by Ted Black
In more than one sense, jockey Jevian Toledo took an overland route to winning a pair of open stakes at Laurel Park on Saturday afternoon.
Neither of his two stakes victories came aboard a favorite, and the second of them came almost by accident.
Toledo climbed aboard Karen’s Silk for the $75,000 Marshua Stakes for three-year-old fillies, but most of the attention in the six-furlong affair for sophomores was focused on Lost Raven, ridden by Trevor McCarthy, a daughter of Uncle Mo trained by Todd Pletcher for the Repole Stable. In her only previous start over the track, Lost Raven had won the $100,000 Smart Halo Stakes by three lengths as the 4-5 favorite, and many expected a repeat performance in the Marshua.
But the public also gave Karen’s Silk a chance for an upset. The High Cotton filly trained by Michael Dilger for GRD Two Racing was the solid second choice, having won her two most recent starts, including an allowance event over the inner track at Aqueduct where she was dismissed at 30-1. On Saturday afternoon in the Marshua, Karen’s Silk proved that her previous tally was no fluke as Toledo handled her flawlessly.
Away in good fashion to sit behind dueling leaders Lost Raven and Aye a Song, last year’s champion West Virginia-bred freshman filly who was making her debut against open stakes company, Karen’s Silk bided her time down the backside and through the far turn. When Toledo asked the Dilger trainee for a response approaching the quarter pole, Karen’s Silk responded favorably by overtaking both Lost Raven and Aye a Song to score by over a length in 1:12.53 for the six furlongs.
“I thought those other two fillies might battle early,” Toledo said after guiding Karen’s Silk to her third straight win and third in four starts overall, pushing her career earnings to nearly $108,000. “My filly relaxed for me down the backside. I just let her run a little bit on the far turn and then I took her out toward the center of the track. I had to get after her a little bit inside the eighth pole, but she really dug in. She’s going to be a nice filly.”
Toledo was in the right place at the right time prior to the latest renewal of the $75,000 Fire Plug Stakes for older horses, the last local prep for the $250,000 General George here on President’s Day, February 15.
Toledo was initially slated to ride Any Court Inastorm in the Fire Plug, but that Jason Egan trainee was one of four horses to scratch from the race. Egan had intimated to Toledo two days earlier that he would likely scratch Any Court Inastorm, so the jockey inherited the mount on Sonny Inspired, who did not have a program rider. Toledo was very familiar with Sonny Inspired, a five-year-old Artie Schiller gelding trained by Phil Schoenthal for D Hatman Thoroughbreds. Sonny Inspired won twice in 10 starts in 2015, both with Toledo aboard, and then was later a good fifth in the De Francis Dash with Victor Carrasco in the irons.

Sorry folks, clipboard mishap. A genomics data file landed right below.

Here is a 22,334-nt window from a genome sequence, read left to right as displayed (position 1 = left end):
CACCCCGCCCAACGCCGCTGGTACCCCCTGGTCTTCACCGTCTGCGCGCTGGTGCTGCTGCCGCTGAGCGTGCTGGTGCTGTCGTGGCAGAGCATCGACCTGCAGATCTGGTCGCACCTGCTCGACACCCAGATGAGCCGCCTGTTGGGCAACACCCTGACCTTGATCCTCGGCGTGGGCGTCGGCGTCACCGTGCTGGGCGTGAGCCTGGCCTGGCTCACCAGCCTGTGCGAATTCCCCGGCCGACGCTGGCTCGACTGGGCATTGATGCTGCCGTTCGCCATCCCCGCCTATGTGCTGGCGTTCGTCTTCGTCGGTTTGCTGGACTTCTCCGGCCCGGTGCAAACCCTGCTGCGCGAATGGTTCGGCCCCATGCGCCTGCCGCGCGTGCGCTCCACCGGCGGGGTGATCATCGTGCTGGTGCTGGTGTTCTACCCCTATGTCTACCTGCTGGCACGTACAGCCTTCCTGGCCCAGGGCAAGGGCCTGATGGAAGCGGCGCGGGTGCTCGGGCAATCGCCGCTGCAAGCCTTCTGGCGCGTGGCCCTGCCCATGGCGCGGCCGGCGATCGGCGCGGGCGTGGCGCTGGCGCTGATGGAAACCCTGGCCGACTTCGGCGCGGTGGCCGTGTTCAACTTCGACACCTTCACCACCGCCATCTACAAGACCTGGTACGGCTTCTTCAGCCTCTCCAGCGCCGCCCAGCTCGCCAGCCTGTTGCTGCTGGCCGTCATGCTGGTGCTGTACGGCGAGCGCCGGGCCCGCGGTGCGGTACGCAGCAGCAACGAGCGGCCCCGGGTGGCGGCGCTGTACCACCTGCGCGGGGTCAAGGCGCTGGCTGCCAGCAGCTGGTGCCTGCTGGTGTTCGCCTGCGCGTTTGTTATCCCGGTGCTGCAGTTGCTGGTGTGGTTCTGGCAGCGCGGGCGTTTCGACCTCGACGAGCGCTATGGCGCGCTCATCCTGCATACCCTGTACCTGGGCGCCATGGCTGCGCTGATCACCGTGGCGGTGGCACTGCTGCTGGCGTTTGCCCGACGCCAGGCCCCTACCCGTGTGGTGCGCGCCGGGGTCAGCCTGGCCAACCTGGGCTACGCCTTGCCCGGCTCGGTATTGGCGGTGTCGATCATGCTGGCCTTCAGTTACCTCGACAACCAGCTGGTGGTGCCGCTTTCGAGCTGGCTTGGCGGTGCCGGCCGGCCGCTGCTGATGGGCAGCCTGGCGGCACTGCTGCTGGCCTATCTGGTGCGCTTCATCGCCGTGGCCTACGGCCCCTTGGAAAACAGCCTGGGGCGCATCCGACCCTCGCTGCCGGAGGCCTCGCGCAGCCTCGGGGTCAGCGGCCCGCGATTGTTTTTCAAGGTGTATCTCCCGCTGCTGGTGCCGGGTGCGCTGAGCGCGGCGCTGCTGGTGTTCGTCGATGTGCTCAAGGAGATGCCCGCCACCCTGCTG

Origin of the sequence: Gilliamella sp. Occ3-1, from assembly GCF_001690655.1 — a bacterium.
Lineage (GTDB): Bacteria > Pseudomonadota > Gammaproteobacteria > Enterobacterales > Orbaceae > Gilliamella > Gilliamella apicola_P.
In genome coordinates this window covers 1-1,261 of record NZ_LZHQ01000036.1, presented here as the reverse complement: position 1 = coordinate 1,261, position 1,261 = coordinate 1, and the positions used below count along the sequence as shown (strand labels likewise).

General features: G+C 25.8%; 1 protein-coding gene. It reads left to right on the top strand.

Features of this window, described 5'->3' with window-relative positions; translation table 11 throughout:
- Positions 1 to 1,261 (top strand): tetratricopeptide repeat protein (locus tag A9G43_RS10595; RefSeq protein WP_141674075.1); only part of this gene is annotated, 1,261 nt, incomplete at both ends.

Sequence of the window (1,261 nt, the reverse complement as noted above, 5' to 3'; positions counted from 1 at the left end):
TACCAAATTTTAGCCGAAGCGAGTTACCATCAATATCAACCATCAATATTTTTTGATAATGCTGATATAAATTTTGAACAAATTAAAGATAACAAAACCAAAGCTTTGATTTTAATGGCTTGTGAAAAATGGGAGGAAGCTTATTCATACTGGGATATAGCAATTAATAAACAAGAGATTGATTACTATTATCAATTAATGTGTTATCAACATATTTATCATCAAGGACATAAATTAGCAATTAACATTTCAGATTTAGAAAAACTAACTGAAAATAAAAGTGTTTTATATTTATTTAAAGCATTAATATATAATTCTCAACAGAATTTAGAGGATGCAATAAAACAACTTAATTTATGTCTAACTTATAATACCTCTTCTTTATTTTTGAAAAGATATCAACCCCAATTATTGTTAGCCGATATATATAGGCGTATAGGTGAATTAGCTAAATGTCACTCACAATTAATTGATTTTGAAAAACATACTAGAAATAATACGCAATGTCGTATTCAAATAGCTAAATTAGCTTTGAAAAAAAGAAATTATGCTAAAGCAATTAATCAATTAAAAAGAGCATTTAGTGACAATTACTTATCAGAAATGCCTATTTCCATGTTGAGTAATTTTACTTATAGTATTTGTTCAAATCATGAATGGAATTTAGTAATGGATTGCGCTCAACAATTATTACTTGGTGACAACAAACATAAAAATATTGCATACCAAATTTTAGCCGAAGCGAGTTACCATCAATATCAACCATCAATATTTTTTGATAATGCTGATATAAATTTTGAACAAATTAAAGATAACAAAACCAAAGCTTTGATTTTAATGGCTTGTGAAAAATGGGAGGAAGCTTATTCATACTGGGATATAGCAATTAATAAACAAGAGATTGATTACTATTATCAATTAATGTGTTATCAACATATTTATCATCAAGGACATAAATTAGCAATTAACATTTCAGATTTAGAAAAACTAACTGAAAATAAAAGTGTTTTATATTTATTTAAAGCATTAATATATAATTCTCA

When the gate opened in the Fire Plug, Jake N Elwood broke best of all to gain the initial advantage with Majestic Hussar in close pursuit along the rail. Toledo allowed Sonny Inspired to settle well off the pace and then gradually steered the Schoenthal trainee four-wide through the far turn. At the top of the lane as Jake N Elwood began to weaken and Majestic Hussar encountered traffic trouble along the fence and then was steered widest of all in the lane, Sonny Inspired swept to command nearing the furlong pole and then held safe the troubled Majestic Hussar to score by over a length in 1:10.95 for the six panels.
“I didn’t know if there was a lot of speed inside me, but I thought this horse could settle back and make one run,” Toledo said after guiding Sonny Inspired to his first win of the season and his fifth in 27 career starts, pushing his lifetime bankroll to nearly $300,000. “He always tries hard. I talked to Jason this week and he said he might scratch his horse, so I told Phil if he needed someone let me know.”
Schoenthal, who suggested that Sonny Inspired would probably skip the General George, said that an equipment change might have been the key.
“He’s just a real, honest, hard-trying horse,” Schoenthal said of his charge, who has been in the money in 17 of 27 lifetime starts. “He’s always been really consistent. But the difference was we put the blinkers back on him today. I took the blinkers off for his last two starts and he just didn’t run well.”
After his fifth place finish in the De Francis, Sonny Inspired was an indifferent fourth against allowance foes. He was bred in Maryland by Mr. and Mrs. Charles McGinnes.
Meanwhile, for Toledo, being in the right place at the right time proved a winning strategy.
“It worked out okay,” he said. “It’s not easy to win any stakes, so winning two in one day is special.”